Verizon Communications’ patent application for a camera-enabled set-top that would serve ads based on which TV viewers were in the room -- and what they were saying or doing -- was officially rejected on March 7.
According to the U.S. Patent & Trademark Office’s Patent Application Information Retrieval system, Verizon’s application for “Methods and Systems for Presenting an Advertisement Associated with an Ambient Action of a User” received a final rejection last Thursday. The agency cited prior patents in the field for the rejection.
Verizon spokesman Ed McFadden said the telco is "reviewing" the decision.
That doesn’t mean the concept of serving up targeted ads using a set-top with a camera is dead -- others are actively exploring the concept. Intel, for one, has said its forthcoming Internet-delivered TV service will employ a set-top with a camera and facial-recognition technology to deliver custom content and potentially advertising.
Verizon’s patent application covered a broad range of activities that a set-top would detect for the purposes of targeted advertising, including “eating, exercising, laughing, reading, sleeping, talking, singing, humming, cleaning, and playing a musical instrument.”
In addition, it described detecting an “ambient action [that] comprises an interaction between the user and another user,” including “cuddling, fighting, participating in a game or sporting event, and talking.”
However, the USPTO had already initially rejected the application as "unpatentable." According to the agency's initial review, which it affirmed last week, other granted patents already cover claims cited in the Verizon filing. The primary prior patent cited was U.S. Patent No. 7,865,916, "Audience determination for monetizing displayable content," which was granted in January 2011. The USPTO determined that the application for that patent covered the bulk of Verizon’s claims, including detecting an "ambient action" by a user and then serving an ad based on that.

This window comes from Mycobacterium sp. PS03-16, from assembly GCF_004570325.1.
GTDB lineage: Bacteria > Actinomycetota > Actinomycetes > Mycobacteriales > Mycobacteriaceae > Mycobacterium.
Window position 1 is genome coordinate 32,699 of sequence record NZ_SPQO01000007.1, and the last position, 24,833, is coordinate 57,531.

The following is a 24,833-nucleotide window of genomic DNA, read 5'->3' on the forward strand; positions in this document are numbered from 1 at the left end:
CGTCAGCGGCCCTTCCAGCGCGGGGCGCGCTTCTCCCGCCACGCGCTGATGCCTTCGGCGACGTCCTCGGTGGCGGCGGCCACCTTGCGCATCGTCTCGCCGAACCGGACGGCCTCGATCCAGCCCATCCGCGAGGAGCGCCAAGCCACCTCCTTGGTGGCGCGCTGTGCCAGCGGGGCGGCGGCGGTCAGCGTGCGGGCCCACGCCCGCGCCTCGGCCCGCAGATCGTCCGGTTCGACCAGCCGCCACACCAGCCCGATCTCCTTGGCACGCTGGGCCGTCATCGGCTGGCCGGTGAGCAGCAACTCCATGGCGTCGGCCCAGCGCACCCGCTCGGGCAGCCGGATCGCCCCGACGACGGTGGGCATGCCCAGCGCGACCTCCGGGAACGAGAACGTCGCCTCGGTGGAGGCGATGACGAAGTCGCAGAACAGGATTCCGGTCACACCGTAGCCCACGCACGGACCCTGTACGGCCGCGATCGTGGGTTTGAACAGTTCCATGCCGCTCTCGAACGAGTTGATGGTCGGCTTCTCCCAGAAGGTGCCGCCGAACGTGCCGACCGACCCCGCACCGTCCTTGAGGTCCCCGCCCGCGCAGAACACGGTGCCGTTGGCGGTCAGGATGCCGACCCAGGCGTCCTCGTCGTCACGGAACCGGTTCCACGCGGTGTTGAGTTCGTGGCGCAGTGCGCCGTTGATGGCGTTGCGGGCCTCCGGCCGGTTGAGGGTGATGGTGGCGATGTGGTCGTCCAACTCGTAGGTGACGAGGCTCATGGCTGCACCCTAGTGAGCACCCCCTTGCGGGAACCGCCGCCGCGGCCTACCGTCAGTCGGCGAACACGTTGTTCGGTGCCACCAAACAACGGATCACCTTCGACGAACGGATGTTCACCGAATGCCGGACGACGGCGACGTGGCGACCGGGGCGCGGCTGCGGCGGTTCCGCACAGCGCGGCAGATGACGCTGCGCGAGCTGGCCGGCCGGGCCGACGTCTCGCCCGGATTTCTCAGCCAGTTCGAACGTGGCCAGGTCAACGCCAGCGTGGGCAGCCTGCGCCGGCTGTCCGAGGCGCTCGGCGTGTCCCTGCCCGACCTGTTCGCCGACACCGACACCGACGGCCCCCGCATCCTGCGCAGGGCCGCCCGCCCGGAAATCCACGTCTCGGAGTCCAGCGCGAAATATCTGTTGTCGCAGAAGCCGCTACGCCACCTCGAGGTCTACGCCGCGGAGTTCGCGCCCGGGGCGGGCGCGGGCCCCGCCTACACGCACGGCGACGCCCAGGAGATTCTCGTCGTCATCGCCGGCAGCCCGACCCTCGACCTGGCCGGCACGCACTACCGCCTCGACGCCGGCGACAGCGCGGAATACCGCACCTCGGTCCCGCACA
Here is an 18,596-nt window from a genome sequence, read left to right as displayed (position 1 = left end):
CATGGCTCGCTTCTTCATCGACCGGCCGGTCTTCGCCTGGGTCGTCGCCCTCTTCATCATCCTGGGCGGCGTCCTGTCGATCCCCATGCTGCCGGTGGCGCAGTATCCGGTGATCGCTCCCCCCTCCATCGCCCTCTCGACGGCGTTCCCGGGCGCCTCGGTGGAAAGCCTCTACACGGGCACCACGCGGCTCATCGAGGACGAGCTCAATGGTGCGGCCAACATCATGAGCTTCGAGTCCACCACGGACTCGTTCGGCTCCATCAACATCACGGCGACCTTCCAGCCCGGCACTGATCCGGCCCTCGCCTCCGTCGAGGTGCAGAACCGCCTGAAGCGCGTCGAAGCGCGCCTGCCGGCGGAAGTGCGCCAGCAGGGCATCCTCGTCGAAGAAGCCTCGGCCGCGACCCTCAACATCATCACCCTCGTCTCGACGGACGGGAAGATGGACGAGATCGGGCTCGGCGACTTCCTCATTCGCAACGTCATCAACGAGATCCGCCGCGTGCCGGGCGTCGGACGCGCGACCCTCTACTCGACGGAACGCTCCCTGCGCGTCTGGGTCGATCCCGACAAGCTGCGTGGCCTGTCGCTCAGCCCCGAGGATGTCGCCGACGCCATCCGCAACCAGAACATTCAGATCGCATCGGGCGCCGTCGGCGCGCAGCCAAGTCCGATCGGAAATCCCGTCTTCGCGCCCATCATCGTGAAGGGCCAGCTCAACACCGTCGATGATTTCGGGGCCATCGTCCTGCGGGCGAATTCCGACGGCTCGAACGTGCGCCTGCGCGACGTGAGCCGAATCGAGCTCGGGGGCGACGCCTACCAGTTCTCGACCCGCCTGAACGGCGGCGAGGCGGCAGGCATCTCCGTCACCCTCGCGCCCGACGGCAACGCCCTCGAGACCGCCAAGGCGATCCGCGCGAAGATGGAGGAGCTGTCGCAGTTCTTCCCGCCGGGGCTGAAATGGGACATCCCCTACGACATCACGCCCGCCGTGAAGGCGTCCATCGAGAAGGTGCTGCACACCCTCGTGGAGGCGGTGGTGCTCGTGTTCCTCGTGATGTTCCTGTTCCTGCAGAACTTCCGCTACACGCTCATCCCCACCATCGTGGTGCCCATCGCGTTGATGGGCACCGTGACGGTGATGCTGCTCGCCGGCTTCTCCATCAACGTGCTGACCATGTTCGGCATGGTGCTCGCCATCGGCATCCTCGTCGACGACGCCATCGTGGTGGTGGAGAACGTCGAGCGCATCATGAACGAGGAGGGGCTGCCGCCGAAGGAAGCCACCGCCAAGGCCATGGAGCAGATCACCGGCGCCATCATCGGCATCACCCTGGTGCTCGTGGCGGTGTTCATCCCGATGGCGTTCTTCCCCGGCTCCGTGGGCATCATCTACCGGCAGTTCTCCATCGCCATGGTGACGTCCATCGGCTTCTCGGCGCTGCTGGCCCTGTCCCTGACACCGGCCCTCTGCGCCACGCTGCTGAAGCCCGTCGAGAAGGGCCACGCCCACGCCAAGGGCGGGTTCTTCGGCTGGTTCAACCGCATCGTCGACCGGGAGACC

The '916 patent lists five inventors and intellectual property law firm Connolly Bove Lodge & Hutz LLP as the agent.
The Verizon application achieved widespread attention -- and some incredulous responses -- because of its descriptive examples. For example, it said TV viewers who were identified as “cuddling” could be served a commercial associated with cuddling such as “a commercial for a romantic getaway vacation, a commercial for a contraceptive, a commercial for flowers, a commercial including a trailer for an upcoming romantic comedy movie, etc."
In responding last fall to media reports about the application, Verizon director of digital policy communications Libby Jacobson sought to downplay privacy fears. The company “prizes its well-established track record of respecting its customers’ privacy and protecting their personal information," she wrote in a blog post.